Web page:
- Last Updated: 21 June 2016
Secondary Principals Council opposes call to deny principals voting rights
Sleight of hand moves by the New Zealand School Trustees Association (NZSTA) to eliminate principals’ voting rights from boards of trustees are fuelling concerns of a disconnect between the association and its members.
In its submission on the Education Legislation Bill 2015, NZSTA claimed there were issues with a principal’s dual role as CEO and voting member of the board and suggested voting rights be withdrawn.
Shortly afterwards a Ministry of Education discussion document was circulated with the question “should principals and staff representatives be voting members of boards?”
This has come as a surprise to principals and board members who have told PPTA News the idea was never mentioned during consultation on the bill.
Board of trustees chair and New Zealand First education spokesperson Tracey Martin described the move as a “direct attack on the concept of partnership between parents, education professionals and the leader of the school.”
Martin was particularly concerned about the Ministry of Education document talking of removing the staff vote as well and described the supposed conflict as “absolute rubbish”.
“Principals can be outvoted. A board of trustees should be an elected body of highly educated individuals trying to be fully informed. Parents can outvote the principal and staff representatives because there are more of them.”
Provocative proposal raised without consultation
The New Zealand Secondary Principals Council (NZSPC) was also very surprised by the sudden appearance of the “deliberately provocative” proposal and the “covert and discourteous processes by which it has been raised.”
“The proposed change would jettison the democratic and community-based model for something considerably more autocratic. The next step would surely be the removal of elected parent representatives as has just been proposed by the Cameron Conservative government in England,” it said in its response to the ministry’s request for feedback.
As far as Martin was aware the proposal turned up in the Ministry of Education consultation papers without being discussed in any of the 40 consultation meetings leading up to the education bill submissions.
“So where did it come from? Show us the evidence consultation was held,” she said.
NZSTA policy positions not established through consultation with boards
This is one of a string of NZSTA positions that have been at odds with members of their boards, including their support for charter schools and submission against increasing paid parental leave entitlements (which has since been withdrawn).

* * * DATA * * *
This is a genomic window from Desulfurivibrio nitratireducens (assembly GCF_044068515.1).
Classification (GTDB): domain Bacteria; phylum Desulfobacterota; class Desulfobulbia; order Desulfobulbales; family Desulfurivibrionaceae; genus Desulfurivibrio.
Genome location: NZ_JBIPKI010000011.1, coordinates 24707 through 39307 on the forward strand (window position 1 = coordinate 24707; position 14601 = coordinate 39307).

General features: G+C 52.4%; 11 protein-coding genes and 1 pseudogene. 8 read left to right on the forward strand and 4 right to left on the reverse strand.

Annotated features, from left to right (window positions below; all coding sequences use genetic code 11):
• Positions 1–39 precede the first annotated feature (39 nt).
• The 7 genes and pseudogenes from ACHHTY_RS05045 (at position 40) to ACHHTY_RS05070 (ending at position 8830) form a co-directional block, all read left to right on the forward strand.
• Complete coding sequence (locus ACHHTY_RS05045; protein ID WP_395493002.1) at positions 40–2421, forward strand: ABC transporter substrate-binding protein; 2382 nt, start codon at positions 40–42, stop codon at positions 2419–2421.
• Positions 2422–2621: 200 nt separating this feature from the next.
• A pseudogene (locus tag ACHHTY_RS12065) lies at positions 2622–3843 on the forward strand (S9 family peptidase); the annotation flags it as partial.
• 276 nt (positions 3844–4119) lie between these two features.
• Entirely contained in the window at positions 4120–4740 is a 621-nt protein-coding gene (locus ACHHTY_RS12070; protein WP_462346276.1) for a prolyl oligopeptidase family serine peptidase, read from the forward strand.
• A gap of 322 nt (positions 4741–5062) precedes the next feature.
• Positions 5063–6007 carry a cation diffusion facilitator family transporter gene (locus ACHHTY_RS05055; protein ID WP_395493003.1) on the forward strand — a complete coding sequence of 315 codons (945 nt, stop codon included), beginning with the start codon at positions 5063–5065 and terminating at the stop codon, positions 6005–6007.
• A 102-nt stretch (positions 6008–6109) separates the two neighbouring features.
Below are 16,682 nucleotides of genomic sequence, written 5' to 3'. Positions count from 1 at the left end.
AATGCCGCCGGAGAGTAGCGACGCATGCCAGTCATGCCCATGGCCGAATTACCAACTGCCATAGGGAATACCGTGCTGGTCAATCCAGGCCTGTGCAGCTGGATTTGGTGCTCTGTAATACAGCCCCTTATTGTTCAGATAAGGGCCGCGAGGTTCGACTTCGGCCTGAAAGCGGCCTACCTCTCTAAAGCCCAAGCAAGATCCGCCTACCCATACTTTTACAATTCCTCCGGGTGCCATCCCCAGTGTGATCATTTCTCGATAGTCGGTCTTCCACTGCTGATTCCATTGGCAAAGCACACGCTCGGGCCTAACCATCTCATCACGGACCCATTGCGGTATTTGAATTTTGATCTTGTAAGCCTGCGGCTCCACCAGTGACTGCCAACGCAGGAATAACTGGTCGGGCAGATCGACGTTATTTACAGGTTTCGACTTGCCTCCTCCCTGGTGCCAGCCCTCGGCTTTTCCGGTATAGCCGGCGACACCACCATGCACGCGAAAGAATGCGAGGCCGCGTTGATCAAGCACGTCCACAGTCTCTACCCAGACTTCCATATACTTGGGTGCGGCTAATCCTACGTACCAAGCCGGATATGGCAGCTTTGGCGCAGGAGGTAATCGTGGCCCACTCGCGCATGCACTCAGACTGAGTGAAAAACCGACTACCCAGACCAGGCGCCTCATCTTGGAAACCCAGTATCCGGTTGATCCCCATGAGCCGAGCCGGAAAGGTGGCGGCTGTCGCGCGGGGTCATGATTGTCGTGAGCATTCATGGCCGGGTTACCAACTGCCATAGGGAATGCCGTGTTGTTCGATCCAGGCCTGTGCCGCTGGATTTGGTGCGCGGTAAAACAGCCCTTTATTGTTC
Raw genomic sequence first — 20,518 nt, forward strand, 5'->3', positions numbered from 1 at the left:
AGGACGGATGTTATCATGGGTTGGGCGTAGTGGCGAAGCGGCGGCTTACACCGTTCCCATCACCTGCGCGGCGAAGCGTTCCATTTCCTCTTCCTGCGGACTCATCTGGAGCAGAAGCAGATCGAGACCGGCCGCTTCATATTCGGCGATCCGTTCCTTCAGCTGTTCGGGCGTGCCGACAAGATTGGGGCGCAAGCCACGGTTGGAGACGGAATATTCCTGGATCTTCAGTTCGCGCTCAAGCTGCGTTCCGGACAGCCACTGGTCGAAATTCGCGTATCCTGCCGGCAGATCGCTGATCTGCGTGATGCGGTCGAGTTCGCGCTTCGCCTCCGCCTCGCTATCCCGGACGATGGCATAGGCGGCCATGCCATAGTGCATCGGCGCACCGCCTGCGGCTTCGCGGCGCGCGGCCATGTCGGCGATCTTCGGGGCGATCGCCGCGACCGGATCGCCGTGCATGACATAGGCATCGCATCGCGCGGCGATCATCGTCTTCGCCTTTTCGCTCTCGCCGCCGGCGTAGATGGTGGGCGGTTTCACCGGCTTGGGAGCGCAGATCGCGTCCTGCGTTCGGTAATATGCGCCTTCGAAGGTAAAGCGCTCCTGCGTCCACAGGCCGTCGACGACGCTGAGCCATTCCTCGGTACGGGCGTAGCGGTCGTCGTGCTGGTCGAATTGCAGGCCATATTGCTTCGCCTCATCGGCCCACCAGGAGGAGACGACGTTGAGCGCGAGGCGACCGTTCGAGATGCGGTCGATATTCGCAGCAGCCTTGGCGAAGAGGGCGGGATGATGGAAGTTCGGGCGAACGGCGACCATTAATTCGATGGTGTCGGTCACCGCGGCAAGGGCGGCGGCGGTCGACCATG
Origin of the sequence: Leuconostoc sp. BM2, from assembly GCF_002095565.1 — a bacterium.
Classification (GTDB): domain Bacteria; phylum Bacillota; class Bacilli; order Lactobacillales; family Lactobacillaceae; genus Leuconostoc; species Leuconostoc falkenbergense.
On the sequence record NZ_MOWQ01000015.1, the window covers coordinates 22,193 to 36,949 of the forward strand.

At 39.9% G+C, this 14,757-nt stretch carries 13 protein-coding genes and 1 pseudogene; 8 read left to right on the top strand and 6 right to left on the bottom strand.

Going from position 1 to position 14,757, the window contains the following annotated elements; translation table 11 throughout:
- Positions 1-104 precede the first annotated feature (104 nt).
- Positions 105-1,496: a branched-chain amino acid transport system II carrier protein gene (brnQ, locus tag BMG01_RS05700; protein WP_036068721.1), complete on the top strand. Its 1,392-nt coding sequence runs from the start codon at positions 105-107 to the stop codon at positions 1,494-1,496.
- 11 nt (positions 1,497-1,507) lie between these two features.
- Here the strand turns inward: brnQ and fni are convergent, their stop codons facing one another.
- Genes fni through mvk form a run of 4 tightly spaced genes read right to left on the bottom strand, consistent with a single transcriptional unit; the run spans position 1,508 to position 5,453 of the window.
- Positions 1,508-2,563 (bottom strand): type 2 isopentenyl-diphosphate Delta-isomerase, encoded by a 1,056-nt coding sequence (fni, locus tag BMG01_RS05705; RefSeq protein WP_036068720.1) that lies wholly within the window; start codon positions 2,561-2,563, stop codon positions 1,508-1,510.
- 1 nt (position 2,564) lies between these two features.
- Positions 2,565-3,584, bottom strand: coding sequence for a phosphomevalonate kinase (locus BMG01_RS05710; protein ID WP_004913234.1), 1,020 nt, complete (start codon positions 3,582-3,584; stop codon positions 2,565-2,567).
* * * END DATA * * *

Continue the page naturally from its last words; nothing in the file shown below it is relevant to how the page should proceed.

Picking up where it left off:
Martin believes there is a definite disconnect between NZSTA and the boards it represents, citing a lack of mechanisms for boards to tell the association what they think.
She had not seen any evidence of consultation over the past three years, she said.
“No consultation over national standards, no consultation over supporting charter schools, no consultation over the maternity grant submission, no consultation on removing the principal vote,” she said.
Martin believed a number of NZSTA’s decisions, including the move to remove principal voting rights, reflected the political environment.
She gave examples of when principals spoke out against issues such as charter schools and national standards.
“Some principals, as education leaders, fully informed their boards against government policy. They started to advise their boards this was not the way.
“Why is STA doing the things they are? Why should they be commenting on charter schools? There are no boards of trustees in charter schools? Why paid parental leave when they didn’t make a submission on the lack of funding for special education? Why those specific things?”
Time for a voice that is representative of boards of trustees
Martin believed there needed to be a school trustees association — a body that took on board concerns and was a voice for boards of trustees.
“It needs to be without political bias,” she said.
PPTA president Angela Roberts wondered if these issues were the result of NZSTA receiving substantial funding directly from the government rather than from members of their organisation.